Brand new Cantopop in L Place, owned by Robert Spina and Todd Darling, the owners of the popular Posto Pubblico, is a modern take on a typical Hong Kongese cha chaan teng or Chinese tea diner. It offers all the traditional dishes you would find in a backstreet cha chaan teng such as rice with char siu and fried egg, fried noodles, luncheon meat sandwiches and yin yang tea (black tea and coffee in the same cup), but here, executive chef Margaret Xu (the chef and owner of Yin Yang private kitchen, which is also on my list) insists on using natural and fresh ingredients locally sourced from Homegrown Foods, without a trace of MSG.

Inside Cantopop, however, it is anything but traditional. The walls are covered in pop art announcing words such as ‘yummy’ and ‘cool’ and several Chinese characters I wish I knew how to read. The kitchen is open so you can watch what goes on from the canteen-style benches or the smaller tables. The whole place oozes a fun, lively atmosphere, which left me smiling from the minute I walked in.

Obviously they don’t take bookings so if you arrive in the mad lunchtime rush, be prepared to wait for a table. We arrived a little after 1pm, so were able to get a table straightaway, although it was still very busy until 2pm when it was as if they hit a switch and the whole placed suddenly emptied.

As is standard in cha chaan tengs, we were each given a cup of weak Chinese tea as soon as we were seated. This is often served not to be drunk, but rather, to clean the utensils. I don’t think there is any danger of dirty utensils in Cantopop so it was indeed intended for drinking. I did, however, have to send my first cup back as it was luke warm.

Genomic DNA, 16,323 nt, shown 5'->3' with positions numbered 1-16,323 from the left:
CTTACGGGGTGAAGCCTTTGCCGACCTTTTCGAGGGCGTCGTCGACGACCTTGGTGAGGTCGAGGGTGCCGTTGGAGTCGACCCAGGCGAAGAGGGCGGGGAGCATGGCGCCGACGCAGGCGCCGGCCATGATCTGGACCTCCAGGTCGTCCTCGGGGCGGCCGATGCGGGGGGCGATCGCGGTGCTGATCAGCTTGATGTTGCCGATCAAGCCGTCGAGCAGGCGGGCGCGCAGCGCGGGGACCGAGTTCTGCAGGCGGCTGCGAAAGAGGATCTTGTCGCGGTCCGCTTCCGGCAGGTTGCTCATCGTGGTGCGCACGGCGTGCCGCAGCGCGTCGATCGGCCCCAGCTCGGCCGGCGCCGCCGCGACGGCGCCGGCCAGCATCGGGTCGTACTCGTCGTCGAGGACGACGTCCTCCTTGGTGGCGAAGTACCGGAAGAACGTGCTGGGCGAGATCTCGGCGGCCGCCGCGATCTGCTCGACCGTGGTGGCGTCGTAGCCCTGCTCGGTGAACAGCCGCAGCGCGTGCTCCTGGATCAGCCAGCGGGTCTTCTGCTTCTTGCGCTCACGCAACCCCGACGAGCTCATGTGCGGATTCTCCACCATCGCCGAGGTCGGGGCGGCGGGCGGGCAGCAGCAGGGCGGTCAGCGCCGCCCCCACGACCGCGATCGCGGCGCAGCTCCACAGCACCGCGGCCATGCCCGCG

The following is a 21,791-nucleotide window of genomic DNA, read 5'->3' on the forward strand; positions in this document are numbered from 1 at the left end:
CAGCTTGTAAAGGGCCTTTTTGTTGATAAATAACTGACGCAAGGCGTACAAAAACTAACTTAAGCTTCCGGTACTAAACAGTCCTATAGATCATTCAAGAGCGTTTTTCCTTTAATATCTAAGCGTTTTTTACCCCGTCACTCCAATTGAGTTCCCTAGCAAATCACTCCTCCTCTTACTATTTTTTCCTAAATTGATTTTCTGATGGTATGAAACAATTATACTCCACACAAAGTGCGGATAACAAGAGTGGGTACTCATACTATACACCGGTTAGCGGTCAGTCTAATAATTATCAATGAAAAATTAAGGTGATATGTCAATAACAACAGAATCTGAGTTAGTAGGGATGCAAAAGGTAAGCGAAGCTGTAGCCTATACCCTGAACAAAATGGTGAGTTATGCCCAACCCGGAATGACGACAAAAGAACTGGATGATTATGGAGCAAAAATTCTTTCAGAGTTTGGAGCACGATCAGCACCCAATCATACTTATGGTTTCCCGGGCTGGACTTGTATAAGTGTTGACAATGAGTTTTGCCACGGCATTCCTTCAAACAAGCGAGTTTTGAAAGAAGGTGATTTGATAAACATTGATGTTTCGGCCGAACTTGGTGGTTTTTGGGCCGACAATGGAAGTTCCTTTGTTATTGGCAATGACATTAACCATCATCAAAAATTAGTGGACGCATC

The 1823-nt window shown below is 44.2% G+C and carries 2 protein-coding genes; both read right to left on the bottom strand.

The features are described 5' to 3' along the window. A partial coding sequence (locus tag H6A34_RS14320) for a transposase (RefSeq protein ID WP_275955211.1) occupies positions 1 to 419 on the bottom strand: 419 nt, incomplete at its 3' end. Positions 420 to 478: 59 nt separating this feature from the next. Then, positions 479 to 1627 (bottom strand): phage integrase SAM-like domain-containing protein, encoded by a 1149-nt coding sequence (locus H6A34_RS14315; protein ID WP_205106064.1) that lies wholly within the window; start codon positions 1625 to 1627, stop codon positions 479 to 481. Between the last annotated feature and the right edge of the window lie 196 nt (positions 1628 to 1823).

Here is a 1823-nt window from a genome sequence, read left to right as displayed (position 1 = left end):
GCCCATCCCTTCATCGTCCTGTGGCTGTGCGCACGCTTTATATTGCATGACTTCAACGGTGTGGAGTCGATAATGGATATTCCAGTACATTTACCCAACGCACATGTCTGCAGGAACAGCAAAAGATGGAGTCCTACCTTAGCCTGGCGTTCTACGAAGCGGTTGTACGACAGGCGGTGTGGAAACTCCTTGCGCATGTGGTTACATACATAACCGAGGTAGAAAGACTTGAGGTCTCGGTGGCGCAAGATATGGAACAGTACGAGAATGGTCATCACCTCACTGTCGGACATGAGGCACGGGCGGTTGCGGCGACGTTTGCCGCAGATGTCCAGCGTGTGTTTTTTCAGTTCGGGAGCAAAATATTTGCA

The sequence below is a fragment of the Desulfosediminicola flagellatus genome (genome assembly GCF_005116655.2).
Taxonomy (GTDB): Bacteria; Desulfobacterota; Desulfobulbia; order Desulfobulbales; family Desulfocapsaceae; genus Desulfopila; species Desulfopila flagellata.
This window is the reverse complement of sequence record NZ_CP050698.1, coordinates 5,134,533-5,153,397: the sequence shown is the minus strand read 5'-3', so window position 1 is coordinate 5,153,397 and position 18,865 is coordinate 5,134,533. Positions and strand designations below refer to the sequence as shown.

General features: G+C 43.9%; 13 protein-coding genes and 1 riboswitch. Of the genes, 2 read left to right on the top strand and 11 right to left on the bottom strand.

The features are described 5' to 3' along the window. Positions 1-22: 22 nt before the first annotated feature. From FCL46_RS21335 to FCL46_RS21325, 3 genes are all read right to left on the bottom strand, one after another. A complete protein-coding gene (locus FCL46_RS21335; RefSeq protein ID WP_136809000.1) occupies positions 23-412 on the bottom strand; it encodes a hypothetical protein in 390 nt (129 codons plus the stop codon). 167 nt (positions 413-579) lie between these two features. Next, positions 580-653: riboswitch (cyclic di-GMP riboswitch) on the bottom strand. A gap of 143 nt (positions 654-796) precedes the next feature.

After umm-ing and ahh-ing over the extensive menu for quite some time, we decided to get a few dishes and share them in true Canto-style (sharing is caring afterall). We settled for one Canto Kway Teow from the set lunch menu (includes a drink for $62). This was not exactly what we had expected. We had seen a dish ordered by a lady on the table behind us and, convinced that was the Kway Teow, we ordered it. As it turned out it was definitely not the same dish. Ours arrived within literally two minutes of placing the order, which was worrying to begin with. It also looked slightly anaemic compared to the dish behind us. Nevertheless it didn’t taste as bad as it looked. It had a subtle curried taste, which did need to be enhanced with a pinch of salt (perhaps MSG is sometimes necessary afterall!) and although it was clearly not freshly made as it arrived far too quickly, it tasted fresh enough. We also ordered Yin yang fried rice, which was a bowl of plain fried rice interestingly topped with two different sauces separated by some spring onions: a rich creamy prawn and mushroom sauce and a tomato-based chicken and vegetable sauce. Neither of them were spectacular (again probably through lack of flavour) but I did prefer the creamy sauce. Our favourite main course was the Shanghai black pepper pork udon – a very simple dish which could easily be made at home, but this by no means suggests that it was not a great dish. The pork was tender, the kale was fresh and the udon tasted home-made.

Yin yang fried rice

After our carb-overload we were feeling somewhat full, although we didn’t have that uncomfortable feeling that is often associated with foods rich in MSG. This of course meant that there was a definite dessert space waiting to be filled. Not wanting to be over-indulgent however, we chose a ginger crème brulée to share between the three of us. And what a beautiful crème brulée it was! It made that all-important crack when knocked with a spoon and was so perfectly creamy underneath. The hint of ginger was a welcome twist, giving it a little Asian spice.

Ginger crème brulée

The service, although obviously not five-star, was better than your average cha chaan teng. Dishes are served with a smile and placed carefully on the table, rather than almost thrown in front of you as you frequently see in a backstreet diner. Total bill came to $80 a head, so, although you’re paying more than in a regular cha chaan teng, you know that you’re paying for fresh, organic, quality food, including meat pertaining to animals which more than likely had a happy, healthy existence.



L Place
139 Queen’s Road Central
Hong Kong

Tel: +852 2857 2608

Date visited: Monday 30th May 2011




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